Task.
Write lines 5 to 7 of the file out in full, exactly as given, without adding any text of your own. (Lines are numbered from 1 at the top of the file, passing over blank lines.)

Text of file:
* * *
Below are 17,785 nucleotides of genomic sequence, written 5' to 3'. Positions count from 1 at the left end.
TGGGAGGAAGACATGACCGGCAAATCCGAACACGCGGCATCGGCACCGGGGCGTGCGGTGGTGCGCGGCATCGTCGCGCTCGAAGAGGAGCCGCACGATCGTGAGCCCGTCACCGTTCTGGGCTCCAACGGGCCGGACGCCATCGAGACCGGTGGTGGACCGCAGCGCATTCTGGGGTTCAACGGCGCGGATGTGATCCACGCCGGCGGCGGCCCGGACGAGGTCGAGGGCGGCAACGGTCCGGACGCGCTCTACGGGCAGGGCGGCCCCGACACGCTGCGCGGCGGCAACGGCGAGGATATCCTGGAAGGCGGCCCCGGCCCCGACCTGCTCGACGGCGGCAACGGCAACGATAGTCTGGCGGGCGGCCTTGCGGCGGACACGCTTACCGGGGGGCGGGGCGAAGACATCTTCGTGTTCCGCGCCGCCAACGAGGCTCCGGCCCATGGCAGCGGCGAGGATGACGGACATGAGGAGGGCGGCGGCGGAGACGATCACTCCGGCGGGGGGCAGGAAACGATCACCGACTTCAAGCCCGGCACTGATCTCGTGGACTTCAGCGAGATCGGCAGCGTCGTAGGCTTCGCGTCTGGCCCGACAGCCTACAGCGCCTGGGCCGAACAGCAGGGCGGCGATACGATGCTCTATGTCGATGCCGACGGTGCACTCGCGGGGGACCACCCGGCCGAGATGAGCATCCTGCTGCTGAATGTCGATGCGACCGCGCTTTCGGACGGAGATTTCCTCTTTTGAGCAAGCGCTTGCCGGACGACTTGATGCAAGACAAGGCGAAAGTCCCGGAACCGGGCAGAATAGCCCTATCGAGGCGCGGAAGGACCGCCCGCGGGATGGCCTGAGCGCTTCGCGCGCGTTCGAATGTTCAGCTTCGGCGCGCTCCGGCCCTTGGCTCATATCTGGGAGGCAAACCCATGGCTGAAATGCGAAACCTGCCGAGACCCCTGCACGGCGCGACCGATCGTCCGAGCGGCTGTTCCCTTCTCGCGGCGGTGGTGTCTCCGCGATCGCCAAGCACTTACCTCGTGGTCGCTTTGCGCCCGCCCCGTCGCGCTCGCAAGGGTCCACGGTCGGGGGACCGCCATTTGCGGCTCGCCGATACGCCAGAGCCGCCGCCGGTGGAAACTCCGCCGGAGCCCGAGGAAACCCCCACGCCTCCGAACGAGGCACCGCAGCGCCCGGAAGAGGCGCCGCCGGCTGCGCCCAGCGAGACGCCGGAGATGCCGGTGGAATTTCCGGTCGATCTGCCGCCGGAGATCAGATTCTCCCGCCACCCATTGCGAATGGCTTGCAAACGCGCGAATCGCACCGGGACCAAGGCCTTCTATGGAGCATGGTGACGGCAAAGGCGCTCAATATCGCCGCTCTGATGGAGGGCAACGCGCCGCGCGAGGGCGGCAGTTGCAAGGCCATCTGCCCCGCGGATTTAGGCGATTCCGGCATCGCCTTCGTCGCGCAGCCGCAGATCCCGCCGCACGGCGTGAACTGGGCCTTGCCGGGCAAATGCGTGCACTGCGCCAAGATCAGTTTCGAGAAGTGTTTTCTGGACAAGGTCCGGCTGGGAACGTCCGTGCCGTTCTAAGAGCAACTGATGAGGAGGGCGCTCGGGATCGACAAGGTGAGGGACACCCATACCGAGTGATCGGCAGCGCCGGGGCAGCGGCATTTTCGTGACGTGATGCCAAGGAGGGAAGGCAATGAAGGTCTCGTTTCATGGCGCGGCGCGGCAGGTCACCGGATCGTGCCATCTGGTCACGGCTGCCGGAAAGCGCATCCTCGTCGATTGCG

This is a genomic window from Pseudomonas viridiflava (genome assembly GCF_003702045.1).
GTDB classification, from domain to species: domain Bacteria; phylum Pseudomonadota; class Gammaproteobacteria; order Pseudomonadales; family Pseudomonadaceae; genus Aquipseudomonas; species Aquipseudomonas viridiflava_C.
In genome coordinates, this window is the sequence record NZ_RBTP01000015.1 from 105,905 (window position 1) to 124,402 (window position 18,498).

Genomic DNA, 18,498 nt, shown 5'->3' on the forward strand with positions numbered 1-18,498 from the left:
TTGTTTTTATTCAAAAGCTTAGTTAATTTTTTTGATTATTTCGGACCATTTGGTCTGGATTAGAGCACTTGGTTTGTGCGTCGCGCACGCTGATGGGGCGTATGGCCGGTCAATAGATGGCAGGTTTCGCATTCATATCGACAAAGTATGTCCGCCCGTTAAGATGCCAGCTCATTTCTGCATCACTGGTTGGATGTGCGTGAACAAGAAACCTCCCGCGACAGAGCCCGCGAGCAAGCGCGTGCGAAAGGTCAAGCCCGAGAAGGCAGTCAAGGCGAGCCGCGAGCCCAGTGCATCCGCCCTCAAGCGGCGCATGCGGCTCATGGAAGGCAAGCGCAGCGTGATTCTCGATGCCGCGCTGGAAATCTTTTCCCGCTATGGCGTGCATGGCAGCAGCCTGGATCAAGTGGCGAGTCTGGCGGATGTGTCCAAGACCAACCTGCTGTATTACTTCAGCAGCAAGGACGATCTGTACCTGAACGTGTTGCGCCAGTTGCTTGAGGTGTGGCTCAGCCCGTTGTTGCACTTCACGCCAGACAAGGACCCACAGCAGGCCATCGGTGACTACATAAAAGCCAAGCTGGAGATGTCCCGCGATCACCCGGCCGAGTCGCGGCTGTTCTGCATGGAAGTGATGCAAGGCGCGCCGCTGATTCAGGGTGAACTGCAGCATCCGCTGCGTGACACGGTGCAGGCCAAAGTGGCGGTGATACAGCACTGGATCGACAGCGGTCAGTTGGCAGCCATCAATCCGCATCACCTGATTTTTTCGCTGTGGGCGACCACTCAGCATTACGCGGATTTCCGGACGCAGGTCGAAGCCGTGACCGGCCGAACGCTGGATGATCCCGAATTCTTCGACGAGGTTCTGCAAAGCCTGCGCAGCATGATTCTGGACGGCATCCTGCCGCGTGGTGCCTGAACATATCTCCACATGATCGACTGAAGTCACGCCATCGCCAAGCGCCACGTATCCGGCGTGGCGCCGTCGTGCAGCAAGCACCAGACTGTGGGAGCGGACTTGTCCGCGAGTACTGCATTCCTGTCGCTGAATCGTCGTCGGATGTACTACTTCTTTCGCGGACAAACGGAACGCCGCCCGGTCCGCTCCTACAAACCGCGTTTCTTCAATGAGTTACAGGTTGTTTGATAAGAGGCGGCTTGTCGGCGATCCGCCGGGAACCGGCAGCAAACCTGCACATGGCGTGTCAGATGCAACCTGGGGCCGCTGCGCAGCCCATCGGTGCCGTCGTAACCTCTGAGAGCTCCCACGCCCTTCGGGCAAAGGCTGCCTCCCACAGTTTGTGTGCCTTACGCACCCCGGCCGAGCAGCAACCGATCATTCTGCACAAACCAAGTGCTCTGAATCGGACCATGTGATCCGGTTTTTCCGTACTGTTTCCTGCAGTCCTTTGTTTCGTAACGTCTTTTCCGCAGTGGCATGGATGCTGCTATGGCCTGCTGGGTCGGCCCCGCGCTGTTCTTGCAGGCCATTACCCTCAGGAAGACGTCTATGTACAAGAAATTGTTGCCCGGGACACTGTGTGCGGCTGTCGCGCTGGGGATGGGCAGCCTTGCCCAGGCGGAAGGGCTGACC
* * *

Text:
In genome coordinates, this window is the sequence record NZ_RBTP01000015.1 from 105,905 (window position 1) to 124,402 (window position 18,498).

Genomic DNA, 18,498 nt, shown 5'->3' on the forward strand with positions numbered 1-18,498 from the left:
TTGTTTTTATTCAAAAGCTTAGTTAATTTTTTTGATTATTTCGGACCATTTGGTCTGGATTAGAGCACTTGGTTTGTGCGTCGCGCACGCTGATGGGGCGTATGGCCGGTCAATAGATGGCAGGTTTCGCATTCATATCGACAAAGTATGTCCGCCCGTTAAGATGCCAGCTCATTTCTGCATCACTGGTTGGATGTGCGTGAACAAGAAACCTCCCGCGACAGAGCCCGCGAGCAAGCGCGTGCGAAAGGTCAAGCCCGAGAAGGCAGTCAAGGCGAGCCGCGAGCCCAGTGCATCCGCCCTCAAGCGGCGCATGCGGCTCATGGAAGGCAAGCGCAGCGTGATTCTCGATGCCGCGCTGGAAATCTTTTCCCGCTATGGCGTGCATGGCAGCAGCCTGGATCAAGTGGCGAGTCTGGCGGATGTGTCCAAGACCAACCTGCTGTATTACTTCAGCAGCAAGGACGATCTGTACCTGAACGTGTTGCGCCAGTTGCTTGAGGTGTGGCTCAGCCCGTTGTTGCACTTCACGCCAGACAAGGACCCACAGCAGGCCATCGGTGACTACATAAAAGCCAAGCTGGAGATGTCCCGCGATCACCCGGCCGAGTCGCGGCTGTTCTGCATGGAAGTGATGCAAGGCGCGCCGCTGATTCAGGGTGAACTGCAGCATCCGCTGCGTGACACGGTGCAGGCCAAAGTGGCGGTGATACAGCACTGGATCGACAGCGGTCAGTTGGCAGCCATCAATCCGCATCACCTGATTTTTTCGCTGTGGGCGACCACTCAGCATTACGCGGATTTCCGGACGCAGGTCGAAGCCGTGACCGGCCGAACGCTGGATGATCCCGAATTCTTCGACGAGGTTCTGCAAAGCCTGCGCAGCATGATTCTGGACGGCATCCTGCCGCGTGGTGCCTGAACATATCTCCACATGATCGACTGAAGTCACGCCATCGCCAAGCGCCACGTATCCGGCGTGGCGCCGTCGTGCAGCAAGCACCAGACTGTGGGAGCGGACTTGTCCGCGAGTACTGCATTCCTGTCGCTGAATCGTCGTCGGATGTACTACTTCTTTCGCGGACAAACGGAACGCCGCCCGGTCCGCTCCTACAAACCGCGTTTCTTCAATGAGTTACAGGTTGTTTGATAAGAGGCGGCTTGTCGGCGATCCGCCGGGAACCGGCAGCAAACCTGCACATGGCGTGTCAGATGCAACCTGGGGCCGCTGCGCAGCCCATCGGTGCCGTCGTAACCTCTGAGAGCTCCCACGCCCTTCGGGCAAAGGCTGCCTCCCACAGTTTGTGTGCCTTACGCACCCCGGCCGAGCAGCAACCGATCATTCTGCACAAACCAAGTGCTCTGAATCGGACCATGTGATCCGGTTTTTCCGTACTGTTTCCTGCAGTCCTTTGTTTCGTAACGTCTTTTCCGCAGTGGCATGGATGCTGCTATGGCCTGCTGGGTCGGCCCCGCGCTGTTCTTGCAGGCCATTACCCTCAGGAAGACGTCTATGTACAAGAAATTGTTGCCCGGGACACTGTGTGCGGCTGTCGCGCTGGGGATGGGCAGCCTTGCCCAGGCGGAAGGGCTGACC